Effects of sustained cycling exercise on corticospinal responsiveness

Simranjit Kaur Sidhu (2012). Effects of sustained cycling exercise on corticospinal responsiveness PhD Thesis, School of Human Movement Studies, The University of Queensland.

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Author Simranjit Kaur Sidhu
Thesis Title Effects of sustained cycling exercise on corticospinal responsiveness
School, Centre or Institute School of Human Movement Studies
Institution The University of Queensland
Publication date 2012-03
Thesis type PhD Thesis
Supervisor Associate Professor Timothy Carroll
Professor Andrew Cresswell
Total pages 99
Total black and white pages 99
Language eng
Subjects 110603 Motor Control
110602 Exercise Physiology
110903 Central Nervous System
110601 Biomechanics
Abstract/Summary The purpose of this thesis was to investigate the responsiveness of the human corticospinal pathway to sustained cycling exercise. The application of non-invasive stimulation techniques during sustained single joint exercise suggests that the responsiveness of the corticospinal pathway has the capacity to change during exercise. A better understanding of changes in corticospinal responsiveness during sustained locomotor exercise, that involves rhythmic activation of muscles at multiple joints, should contribute to a broader knowledge of the sites and mechanisms of central changes during sustained exercises of this type. The technique of transcranial magnetic stimulation (TMS) has been widely used to probe the central nervous system and provide direct evidence of changes in responsiveness of the human corticospinal tract during sustained single joint exercise. Because of the inability to dissociate cortical versus spinal contributions to any changes in TMS-evoked responses, stimulation of the descending tracts at the cervicomedullary junction (CMS) can be used to account for changes in excitability of spinal motoneurons. In addition, TMS at very low intensities can be used to quantify the contribution of the human motor cortex to muscle activation. This method works by activating intracortical inhibitory circuits, which can produce a consequent reduction in output from the corticospinal cells and a reduction in ongoing EMG activity. The first experimental study (Chapter 3) investigated corticospinal contributions to locomotor drive during normal cycling. In the study, TMS at very low intensities was applied during cycling to activate intracortical inhibitory interneurons in the motor cortex. Because the subthreshold stimulation suppressed the ongoing cycling EMG, the results provided evidence that the motor cortex is involved in generating locomotor muscle activity. In the same study, TMS and CMS were applied during cycling, and the results showed that the phase-dependent modulation of corticospinal responses was driven mainly by spinal mechanisms. However, since the MEP responses were slightly more facilitated than CMEP responses prior to the EMG burst, there may also be small increases in cortical excitability prior to muscle activation. The results of the study also confirmed the applicability of these techniques to locomotion to allow the exploration of changes in responsiveness of the motor cortex to interventions such as sustained cycling exercises. To investigate the effects of sustained cycling exercise on the responsiveness of the human corticospinal tract, TMS and CMS were applied during the sustained cycling exercise (Chapter 4). It was shown that, at task failure of a 30 minute sustained cycling exercise, responses elicited by TMS were comparable to control responses whereas responses elicited by CMS were larger than control responses. The results suggest that the responsiveness of motor cortical neurons was reduced and the responsiveness of spinal motoneurons was increased. This pattern of corticospinal modulation contrasts markedly to that observed previously during single joint contractions, where an increased cortical and decreased spinal responsiveness is observed. In a separate experiment (Chapter 5), it was shown that sustained locomotor exercise also alters the responsiveness of the intracortical inhibitory interneurons. Specifically, the amount of suppression in the ongoing cycling EMG elicited via TMS at subthreshold intensities was larger during the last 5 minutes of a 30 minute exercise when compared to the first 5 minutes. Because a similar increase was shown in a recent study involving sustained single joint contraction, it was proposed that the increase in intracortical inhibition during sustained contractions is independent of the mode of exercise. Overall, the data from the thesis provide new evidence that sustained cycling exercise has the capacity to modulate the responsiveness of the neurons within the human motor cortex. While the differences in responsiveness of the corticospinal cells to locomotor versus single joint exercise are likely to be due to differences in systemic responses such as increases in brain temperature and muscle metabolic changes to the two modes of exercises, an acute exercise-induced response that is common to fatiguing exercise of any nature, such as an accumulation of fatigue metabolites, is likely to explain the similar responsiveness of the intracortical inhibitory interneurons during locomotor versus single joint exercise.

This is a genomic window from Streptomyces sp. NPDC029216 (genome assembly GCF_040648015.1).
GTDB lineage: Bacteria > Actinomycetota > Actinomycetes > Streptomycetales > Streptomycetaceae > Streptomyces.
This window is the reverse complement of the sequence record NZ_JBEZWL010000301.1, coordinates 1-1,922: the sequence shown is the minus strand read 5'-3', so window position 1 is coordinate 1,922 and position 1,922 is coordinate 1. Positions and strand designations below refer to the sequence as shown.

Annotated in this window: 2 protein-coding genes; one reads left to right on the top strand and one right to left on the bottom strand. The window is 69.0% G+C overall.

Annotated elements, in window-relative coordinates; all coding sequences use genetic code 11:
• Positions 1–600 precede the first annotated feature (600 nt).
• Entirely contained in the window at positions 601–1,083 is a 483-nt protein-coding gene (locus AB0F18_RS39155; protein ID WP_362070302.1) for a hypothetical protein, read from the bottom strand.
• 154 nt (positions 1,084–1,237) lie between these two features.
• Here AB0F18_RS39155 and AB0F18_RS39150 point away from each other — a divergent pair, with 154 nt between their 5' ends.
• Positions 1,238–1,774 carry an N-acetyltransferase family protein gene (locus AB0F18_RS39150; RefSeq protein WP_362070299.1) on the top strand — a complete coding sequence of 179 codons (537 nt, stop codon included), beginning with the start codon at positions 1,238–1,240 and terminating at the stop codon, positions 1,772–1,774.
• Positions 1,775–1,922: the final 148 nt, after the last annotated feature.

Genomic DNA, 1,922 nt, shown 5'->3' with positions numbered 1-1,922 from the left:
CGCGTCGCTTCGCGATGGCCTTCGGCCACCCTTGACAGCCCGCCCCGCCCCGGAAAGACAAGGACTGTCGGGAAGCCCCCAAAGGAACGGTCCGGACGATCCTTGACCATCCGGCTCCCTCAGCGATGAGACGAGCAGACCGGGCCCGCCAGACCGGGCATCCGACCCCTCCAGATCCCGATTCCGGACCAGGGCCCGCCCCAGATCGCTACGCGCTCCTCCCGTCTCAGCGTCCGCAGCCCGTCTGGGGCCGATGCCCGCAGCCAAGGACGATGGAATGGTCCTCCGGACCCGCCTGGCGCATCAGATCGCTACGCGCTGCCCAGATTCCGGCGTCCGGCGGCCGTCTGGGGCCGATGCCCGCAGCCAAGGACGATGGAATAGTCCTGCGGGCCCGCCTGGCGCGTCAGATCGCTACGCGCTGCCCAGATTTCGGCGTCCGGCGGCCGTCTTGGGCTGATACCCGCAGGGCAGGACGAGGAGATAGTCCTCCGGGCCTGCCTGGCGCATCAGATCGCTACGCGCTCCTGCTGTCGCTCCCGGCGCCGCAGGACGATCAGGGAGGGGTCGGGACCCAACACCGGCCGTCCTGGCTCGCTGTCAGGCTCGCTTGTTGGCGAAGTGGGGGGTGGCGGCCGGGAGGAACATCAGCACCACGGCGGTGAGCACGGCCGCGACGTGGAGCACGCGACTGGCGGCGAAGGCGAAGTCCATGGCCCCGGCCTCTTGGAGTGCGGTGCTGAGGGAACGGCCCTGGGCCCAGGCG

Keyword Central fatigue
endurance cycling exercise
transcranial magnetic stimulation (TMS)
Motor Cortex
intracortical inhibition

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Created: Mon, 18 Jun 2012, 09:58:13 EST by Ms Simranjit Kaur Sidhu on behalf of Library - Information Access Service